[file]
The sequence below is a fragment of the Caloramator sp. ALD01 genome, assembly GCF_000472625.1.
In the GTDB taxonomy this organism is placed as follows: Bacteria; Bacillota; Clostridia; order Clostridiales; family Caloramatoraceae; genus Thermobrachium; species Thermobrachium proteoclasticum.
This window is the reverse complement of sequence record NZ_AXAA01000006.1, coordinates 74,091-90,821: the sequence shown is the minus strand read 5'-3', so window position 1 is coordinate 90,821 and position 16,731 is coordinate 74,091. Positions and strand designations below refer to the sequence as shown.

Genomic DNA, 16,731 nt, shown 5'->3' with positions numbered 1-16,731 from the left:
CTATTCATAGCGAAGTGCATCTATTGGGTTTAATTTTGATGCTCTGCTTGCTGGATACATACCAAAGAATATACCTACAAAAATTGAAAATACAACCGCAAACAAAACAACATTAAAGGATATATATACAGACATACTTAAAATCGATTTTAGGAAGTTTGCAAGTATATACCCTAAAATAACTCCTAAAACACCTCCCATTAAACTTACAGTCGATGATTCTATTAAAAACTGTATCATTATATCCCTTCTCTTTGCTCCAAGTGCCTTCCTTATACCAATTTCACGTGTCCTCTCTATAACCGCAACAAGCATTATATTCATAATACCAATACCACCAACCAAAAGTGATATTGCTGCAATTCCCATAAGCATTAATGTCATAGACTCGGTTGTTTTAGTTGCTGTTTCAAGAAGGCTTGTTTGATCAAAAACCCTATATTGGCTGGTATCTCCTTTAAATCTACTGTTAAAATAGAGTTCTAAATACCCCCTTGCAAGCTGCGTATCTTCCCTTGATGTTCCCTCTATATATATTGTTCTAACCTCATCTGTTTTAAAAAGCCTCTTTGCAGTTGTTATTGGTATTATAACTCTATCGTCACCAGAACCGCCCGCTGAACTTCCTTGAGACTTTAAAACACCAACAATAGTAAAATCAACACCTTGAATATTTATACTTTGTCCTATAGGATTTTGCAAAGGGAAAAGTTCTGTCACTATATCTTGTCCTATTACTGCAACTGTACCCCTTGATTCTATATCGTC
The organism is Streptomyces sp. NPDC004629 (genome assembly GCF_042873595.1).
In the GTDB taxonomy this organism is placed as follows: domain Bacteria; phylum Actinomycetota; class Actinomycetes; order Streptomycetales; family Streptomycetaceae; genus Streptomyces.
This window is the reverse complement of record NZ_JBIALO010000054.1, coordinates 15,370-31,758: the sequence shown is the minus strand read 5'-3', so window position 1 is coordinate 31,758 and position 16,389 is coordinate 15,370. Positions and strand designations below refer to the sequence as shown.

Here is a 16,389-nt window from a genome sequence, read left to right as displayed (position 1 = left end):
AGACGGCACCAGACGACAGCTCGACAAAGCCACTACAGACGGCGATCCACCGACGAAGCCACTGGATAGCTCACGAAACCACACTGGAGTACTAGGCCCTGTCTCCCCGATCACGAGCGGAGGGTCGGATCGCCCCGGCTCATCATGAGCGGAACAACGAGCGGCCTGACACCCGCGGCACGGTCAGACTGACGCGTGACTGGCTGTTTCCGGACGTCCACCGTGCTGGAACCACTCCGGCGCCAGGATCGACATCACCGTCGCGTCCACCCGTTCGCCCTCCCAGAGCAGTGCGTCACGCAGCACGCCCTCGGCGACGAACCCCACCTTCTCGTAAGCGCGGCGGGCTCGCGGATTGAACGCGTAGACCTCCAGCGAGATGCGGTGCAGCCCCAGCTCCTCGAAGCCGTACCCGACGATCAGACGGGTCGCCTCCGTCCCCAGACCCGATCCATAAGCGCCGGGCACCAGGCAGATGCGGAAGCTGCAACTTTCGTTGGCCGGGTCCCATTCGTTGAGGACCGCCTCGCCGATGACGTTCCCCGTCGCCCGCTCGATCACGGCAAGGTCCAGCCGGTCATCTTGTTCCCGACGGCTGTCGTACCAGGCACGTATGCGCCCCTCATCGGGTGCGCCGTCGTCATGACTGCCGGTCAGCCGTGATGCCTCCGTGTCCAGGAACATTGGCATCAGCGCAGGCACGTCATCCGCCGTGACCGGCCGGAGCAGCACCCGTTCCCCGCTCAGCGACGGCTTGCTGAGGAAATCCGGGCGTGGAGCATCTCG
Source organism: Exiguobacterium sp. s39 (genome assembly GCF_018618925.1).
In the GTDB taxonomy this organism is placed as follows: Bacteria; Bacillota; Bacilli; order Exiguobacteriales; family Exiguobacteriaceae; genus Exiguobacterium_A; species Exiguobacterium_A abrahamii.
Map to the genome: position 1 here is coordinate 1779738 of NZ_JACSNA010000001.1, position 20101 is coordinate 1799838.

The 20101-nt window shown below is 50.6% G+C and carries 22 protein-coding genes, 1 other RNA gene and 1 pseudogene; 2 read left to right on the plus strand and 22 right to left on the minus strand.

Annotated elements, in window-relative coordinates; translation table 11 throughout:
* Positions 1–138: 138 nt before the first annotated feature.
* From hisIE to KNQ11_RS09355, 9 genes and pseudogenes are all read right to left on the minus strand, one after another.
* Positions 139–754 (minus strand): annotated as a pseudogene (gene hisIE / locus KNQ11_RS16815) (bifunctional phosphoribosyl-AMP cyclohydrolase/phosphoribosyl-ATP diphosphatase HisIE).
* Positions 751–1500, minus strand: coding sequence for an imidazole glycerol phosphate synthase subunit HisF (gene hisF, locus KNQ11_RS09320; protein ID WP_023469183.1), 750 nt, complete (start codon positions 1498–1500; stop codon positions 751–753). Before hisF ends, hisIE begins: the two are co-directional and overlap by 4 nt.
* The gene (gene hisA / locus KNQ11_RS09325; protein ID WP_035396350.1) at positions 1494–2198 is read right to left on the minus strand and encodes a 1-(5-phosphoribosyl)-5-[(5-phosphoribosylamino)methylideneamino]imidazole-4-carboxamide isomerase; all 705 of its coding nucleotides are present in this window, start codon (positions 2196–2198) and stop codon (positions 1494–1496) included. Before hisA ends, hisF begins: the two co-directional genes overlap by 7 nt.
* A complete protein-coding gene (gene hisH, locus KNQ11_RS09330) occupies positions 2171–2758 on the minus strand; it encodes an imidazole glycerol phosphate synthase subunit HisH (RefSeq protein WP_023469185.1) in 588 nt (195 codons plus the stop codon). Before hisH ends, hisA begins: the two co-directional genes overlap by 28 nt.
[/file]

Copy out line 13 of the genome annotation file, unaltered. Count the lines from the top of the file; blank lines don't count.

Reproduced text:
Map to the genome: position 1 here is coordinate 1779738 of NZ_JACSNA010000001.1, position 20101 is coordinate 1799838.